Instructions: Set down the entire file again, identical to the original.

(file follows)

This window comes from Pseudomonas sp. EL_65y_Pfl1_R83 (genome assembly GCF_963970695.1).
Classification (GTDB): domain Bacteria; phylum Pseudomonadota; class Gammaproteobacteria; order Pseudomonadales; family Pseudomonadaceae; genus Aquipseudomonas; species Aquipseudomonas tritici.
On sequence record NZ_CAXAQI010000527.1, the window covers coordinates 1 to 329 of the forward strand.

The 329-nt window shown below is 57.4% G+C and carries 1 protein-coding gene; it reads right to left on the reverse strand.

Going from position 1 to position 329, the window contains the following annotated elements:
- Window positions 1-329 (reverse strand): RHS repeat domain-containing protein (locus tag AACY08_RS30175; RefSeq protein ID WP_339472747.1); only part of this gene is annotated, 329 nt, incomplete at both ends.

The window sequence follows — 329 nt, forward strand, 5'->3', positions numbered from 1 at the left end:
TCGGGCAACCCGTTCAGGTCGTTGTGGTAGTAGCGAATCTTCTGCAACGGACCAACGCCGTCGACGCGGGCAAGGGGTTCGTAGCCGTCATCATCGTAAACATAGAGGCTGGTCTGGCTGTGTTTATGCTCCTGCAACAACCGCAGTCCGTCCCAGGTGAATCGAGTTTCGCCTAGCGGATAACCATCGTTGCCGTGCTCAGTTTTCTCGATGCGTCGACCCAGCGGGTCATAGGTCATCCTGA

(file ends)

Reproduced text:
This window comes from Pseudomonas sp. EL_65y_Pfl1_R83 (genome assembly GCF_963970695.1).
Classification (GTDB): domain Bacteria; phylum Pseudomonadota; class Gammaproteobacteria; order Pseudomonadales; family Pseudomonadaceae; genus Aquipseudomonas; species Aquipseudomonas tritici.
On sequence record NZ_CAXAQI010000527.1, the window covers coordinates 1 to 329 of the forward strand.

The 329-nt window shown below is 57.4% G+C and carries 1 protein-coding gene; it reads right to left on the reverse strand.

Going from position 1 to position 329, the window contains the following annotated elements:
- Window positions 1-329 (reverse strand): RHS repeat domain-containing protein (locus tag AACY08_RS30175; RefSeq protein ID WP_339472747.1); only part of this gene is annotated, 329 nt, incomplete at both ends.

The window sequence follows — 329 nt, forward strand, 5'->3', positions numbered from 1 at the left end:
TCGGGCAACCCGTTCAGGTCGTTGTGGTAGTAGCGAATCTTCTGCAACGGACCAACGCCGTCGACGCGGGCAAGGGGTTCGTAGCCGTCATCATCGTAAACATAGAGGCTGGTCTGGCTGTGTTTATGCTCCTGCAACAACCGCAGTCCGTCCCAGGTGAATCGAGTTTCGCCTAGCGGATAACCATCGTTGCCGTGCTCAGTTTTCTCGATGCGTCGACCCAGCGGGTCATAGGTCATCCTGA